There's a rush to slap the Internet on everything -- from light bulbs to ovens. The missing disclaimer? Privacy and security are not included.
The consequences of badly written computer code in connected devices range from mild to serious. A criminal who hacks into your Wi-Fi network through your connected thermostat could spot your bank login and steal your money. A hacker could one day turn on your connected oven when you're not home.
"Everyone has the best intentions. and that's why this road to 'Internet of Things' is paved to hell," said Mark Stanislav, a researcher at Duo Security.
Big mistakes have already been made by connected device companies.
TRENDnet was sued last year by the Federal Trade Commission, because its connected cameras didn't limit who could tune in. Creeps were able to watch cameras and spy on you at home.
Tech startup Stem Innovation produced the IZON babycam. The flaw? Strangers could tap into video feeds. The company used unencrypted communication.
Then there's LIFX, which created a smart light bulb that connects to your Wi-Fi. It turns out the light bulb had a flaw that could let hackers into your home network.
LIFX raised $1.3 million on crowdfunding site Kickstarter in 2012. Its just one of many startups selling groundbreaking Internet-connected devices on Kickstarter and rival crowdfunding site Indiegogo.
Stanislav and his partner at Duo Security Zach Lanier worry that crowdfunding sites are becoming a hotspot for unsafe products. By definition, entrepreneurs show up there begging for money to make Internet-connected gadgets. But their cash-strapped projects get just enough support to make the gizmos -- not protect them.
Kickstarter contested that idea. Company spokesman David Gallagher said entrepreneurs on Kickstarter have a more collaborative relationship with the public than large device makers, so "there's ample opportunity to discover problems early on."
"These creators are putting their reputation on the line," Gallagher said. "They have incentive to make something that holds up to scrutiny."
Indiegogo declined to comment for this story.
The problem is twofold, researchers said.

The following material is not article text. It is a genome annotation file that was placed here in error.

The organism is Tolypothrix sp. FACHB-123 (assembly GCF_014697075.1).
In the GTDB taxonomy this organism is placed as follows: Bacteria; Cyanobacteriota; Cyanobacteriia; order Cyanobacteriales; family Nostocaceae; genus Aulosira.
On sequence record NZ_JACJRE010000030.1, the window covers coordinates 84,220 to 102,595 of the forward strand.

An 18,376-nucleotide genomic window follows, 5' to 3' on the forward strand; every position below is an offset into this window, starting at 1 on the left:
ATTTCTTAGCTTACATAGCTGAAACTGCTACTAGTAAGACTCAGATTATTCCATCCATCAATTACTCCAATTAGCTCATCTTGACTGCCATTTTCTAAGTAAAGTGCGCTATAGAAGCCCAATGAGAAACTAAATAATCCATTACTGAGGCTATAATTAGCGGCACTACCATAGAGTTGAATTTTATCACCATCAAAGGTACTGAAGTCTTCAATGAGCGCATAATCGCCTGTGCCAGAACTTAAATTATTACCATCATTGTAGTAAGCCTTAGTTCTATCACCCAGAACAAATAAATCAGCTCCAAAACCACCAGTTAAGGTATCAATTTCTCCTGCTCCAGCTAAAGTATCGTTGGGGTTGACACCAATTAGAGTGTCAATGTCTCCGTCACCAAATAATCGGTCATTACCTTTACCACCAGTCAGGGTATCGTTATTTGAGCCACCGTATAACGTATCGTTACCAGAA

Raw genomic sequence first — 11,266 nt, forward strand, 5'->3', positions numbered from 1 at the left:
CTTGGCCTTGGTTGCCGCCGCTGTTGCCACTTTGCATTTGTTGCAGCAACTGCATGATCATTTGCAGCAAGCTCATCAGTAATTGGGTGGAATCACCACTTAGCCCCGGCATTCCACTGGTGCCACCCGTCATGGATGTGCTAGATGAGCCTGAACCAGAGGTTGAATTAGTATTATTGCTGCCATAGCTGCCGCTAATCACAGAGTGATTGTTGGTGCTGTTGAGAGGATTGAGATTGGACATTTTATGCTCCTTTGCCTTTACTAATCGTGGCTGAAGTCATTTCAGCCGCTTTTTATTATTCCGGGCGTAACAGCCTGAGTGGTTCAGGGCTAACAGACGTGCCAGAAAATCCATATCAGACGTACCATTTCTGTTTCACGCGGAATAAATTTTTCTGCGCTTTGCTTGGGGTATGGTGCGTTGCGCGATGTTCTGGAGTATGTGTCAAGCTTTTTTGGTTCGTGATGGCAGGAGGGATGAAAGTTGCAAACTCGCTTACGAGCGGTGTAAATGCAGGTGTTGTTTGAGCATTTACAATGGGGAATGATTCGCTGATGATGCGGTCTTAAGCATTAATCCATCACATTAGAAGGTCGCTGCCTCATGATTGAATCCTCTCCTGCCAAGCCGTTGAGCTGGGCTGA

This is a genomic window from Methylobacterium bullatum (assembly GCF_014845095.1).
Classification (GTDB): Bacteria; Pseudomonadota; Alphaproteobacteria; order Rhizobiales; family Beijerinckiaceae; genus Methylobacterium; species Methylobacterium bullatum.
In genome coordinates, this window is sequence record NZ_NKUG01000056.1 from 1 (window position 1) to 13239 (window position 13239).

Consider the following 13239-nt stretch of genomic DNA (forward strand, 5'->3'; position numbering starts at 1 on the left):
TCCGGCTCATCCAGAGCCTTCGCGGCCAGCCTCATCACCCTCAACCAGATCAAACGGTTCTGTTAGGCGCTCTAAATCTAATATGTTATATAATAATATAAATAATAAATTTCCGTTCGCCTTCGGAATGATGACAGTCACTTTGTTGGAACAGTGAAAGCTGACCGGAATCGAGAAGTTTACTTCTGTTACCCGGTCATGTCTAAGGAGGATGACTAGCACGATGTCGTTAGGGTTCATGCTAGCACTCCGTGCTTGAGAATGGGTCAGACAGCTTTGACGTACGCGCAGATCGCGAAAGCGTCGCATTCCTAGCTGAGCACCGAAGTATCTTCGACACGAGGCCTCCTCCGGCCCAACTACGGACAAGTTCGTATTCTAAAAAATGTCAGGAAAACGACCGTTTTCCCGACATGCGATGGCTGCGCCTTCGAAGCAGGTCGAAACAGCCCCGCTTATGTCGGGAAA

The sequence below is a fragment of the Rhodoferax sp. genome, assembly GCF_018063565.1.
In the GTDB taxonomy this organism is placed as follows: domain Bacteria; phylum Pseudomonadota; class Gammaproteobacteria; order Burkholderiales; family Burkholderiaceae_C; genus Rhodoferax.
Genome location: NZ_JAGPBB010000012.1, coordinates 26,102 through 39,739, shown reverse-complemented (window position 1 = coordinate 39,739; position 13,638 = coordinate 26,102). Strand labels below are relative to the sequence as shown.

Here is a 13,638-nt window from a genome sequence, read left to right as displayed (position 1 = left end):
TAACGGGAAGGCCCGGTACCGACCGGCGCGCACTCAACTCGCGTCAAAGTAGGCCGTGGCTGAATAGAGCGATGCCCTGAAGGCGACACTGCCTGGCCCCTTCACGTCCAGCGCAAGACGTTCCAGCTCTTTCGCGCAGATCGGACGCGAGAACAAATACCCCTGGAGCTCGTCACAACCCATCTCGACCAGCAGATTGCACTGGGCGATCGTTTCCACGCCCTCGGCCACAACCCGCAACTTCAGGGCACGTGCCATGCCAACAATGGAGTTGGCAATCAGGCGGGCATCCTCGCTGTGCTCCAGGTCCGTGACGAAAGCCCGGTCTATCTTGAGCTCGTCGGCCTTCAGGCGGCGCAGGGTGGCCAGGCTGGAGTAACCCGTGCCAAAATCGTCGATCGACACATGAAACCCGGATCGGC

First, businesses are making elementary mistakes. They're not encrypting communication or limiting access to networks. They leave master passwords lying around in the devices' computer code. And they're quickly building software by piecing together existing code like Lego blocks -- without first fixing underlying errors.
Even tiny mistakes could have devastating consequences.
The most recent Internet bug, shellshock, has the potential to let hackers into a network and steal data or control machines. The fact that it was discovered in popular software -- used on millions of devices over the last two decades -- shows the danger in assuming software is vetted or safe. And startups don't have the resources to test them either.
"The small vendors just don't have the experience or resources to deal with this," said Lanier.
Second, the technology needed to make Internet-connected devices is getting cheaper.
"It takes little to no expertise to become a vendor at this point," Lanier said. "The low barrier to entry is $25."
That by itself isn't a problem. But it's drawing in entrepreneurs who don't have enough money to pay a researcher $10,000 to $35,000 to carefully pore over computer code.
One group of technologists, I Am The Cavalry, has risen to prominence with a related mission: To take a closer look at connected devices and not assume they're safe.
"We don't want to deter people from making connected devices," Stanislav said. "But there's a lot at stake. And you might be getting told things are secure when they're not."
Stanislav and Lanier have launched Builditsecure.ly to connect device makers with the talented researchers who can spot problems. Companies need the help. And hackers are willing to do it for a reward, or even for free -- but only if they won't get threatened for finding holes.
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